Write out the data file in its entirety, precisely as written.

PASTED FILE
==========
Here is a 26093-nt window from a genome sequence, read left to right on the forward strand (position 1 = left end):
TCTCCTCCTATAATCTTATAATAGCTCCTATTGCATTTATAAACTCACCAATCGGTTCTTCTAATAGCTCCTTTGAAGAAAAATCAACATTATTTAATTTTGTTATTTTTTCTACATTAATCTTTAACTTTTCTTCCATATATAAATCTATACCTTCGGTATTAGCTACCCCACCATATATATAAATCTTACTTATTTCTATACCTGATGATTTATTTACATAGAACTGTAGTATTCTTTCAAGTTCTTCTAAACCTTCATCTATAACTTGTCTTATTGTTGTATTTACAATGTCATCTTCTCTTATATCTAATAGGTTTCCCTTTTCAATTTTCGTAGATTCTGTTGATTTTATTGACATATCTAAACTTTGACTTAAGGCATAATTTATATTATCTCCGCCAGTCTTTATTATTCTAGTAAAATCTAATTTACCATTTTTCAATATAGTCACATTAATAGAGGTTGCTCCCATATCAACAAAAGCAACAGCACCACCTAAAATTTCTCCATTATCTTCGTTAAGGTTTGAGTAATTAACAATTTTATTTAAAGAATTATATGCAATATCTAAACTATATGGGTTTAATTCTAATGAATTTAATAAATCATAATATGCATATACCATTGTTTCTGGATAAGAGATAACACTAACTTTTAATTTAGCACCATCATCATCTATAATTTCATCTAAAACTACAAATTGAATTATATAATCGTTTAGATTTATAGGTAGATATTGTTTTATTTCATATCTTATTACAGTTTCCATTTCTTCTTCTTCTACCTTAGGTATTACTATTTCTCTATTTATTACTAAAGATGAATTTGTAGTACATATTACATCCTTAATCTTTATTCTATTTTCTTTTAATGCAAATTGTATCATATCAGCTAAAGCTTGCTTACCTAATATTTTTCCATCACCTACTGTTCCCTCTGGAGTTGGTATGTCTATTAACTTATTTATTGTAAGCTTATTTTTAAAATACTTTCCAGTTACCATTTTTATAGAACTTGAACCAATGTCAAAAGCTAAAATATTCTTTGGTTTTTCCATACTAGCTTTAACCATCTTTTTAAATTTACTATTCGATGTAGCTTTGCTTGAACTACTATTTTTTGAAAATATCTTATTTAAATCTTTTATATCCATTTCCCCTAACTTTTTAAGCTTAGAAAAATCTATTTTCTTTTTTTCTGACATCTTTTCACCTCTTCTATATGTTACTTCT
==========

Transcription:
Here is a 26093-nt window from a genome sequence, read left to right on the forward strand (position 1 = left end):
TCTCCTCCTATAATCTTATAATAGCTCCTATTGCATTTATAAACTCACCAATCGGTTCTTCTAATAGCTCCTTTGAAGAAAAATCAACATTATTTAATTTTGTTATTTTTTCTACATTAATCTTTAACTTTTCTTCCATATATAAATCTATACCTTCGGTATTAGCTACCCCACCATATATATAAATCTTACTTATTTCTATACCTGATGATTTATTTACATAGAACTGTAGTATTCTTTCAAGTTCTTCTAAACCTTCATCTATAACTTGTCTTATTGTTGTATTTACAATGTCATCTTCTCTTATATCTAATAGGTTTCCCTTTTCAATTTTCGTAGATTCTGTTGATTTTATTGACATATCTAAACTTTGACTTAAGGCATAATTTATATTATCTCCGCCAGTCTTTATTATTCTAGTAAAATCTAATTTACCATTTTTCAATATAGTCACATTAATAGAGGTTGCTCCCATATCAACAAAAGCAACAGCACCACCTAAAATTTCTCCATTATCTTCGTTAAGGTTTGAGTAATTAACAATTTTATTTAAAGAATTATATGCAATATCTAAACTATATGGGTTTAATTCTAATGAATTTAATAAATCATAATATGCATATACCATTGTTTCTGGATAAGAGATAACACTAACTTTTAATTTAGCACCATCATCATCTATAATTTCATCTAAAACTACAAATTGAATTATATAATCGTTTAGATTTATAGGTAGATATTGTTTTATTTCATATCTTATTACAGTTTCCATTTCTTCTTCTTCTACCTTAGGTATTACTATTTCTCTATTTATTACTAAAGATGAATTTGTAGTACATATTACATCCTTAATCTTTATTCTATTTTCTTTTAATGCAAATTGTATCATATCAGCTAAAGCTTGCTTACCTAATATTTTTCCATCACCTACTGTTCCCTCTGGAGTTGGTATGTCTATTAACTTATTTATTGTAAGCTTATTTTTAAAATACTTTCCAGTTACCATTTTTATAGAACTTGAACCAATGTCAAAAGCTAAAATATTCTTTGGTTTTTCCATACTAGCTTTAACCATCTTTTTAAATTTACTATTCGATGTAGCTTTGCTTGAACTACTATTTTTTGAAAATATCTTATTTAAATCTTTTATATCCATTTCCCCTAACTTTTTAAGCTTAGAAAAATCTATTTTCTTTTTTTCTGACATCTTTTCACCTCTTCTATATGTTACTTCT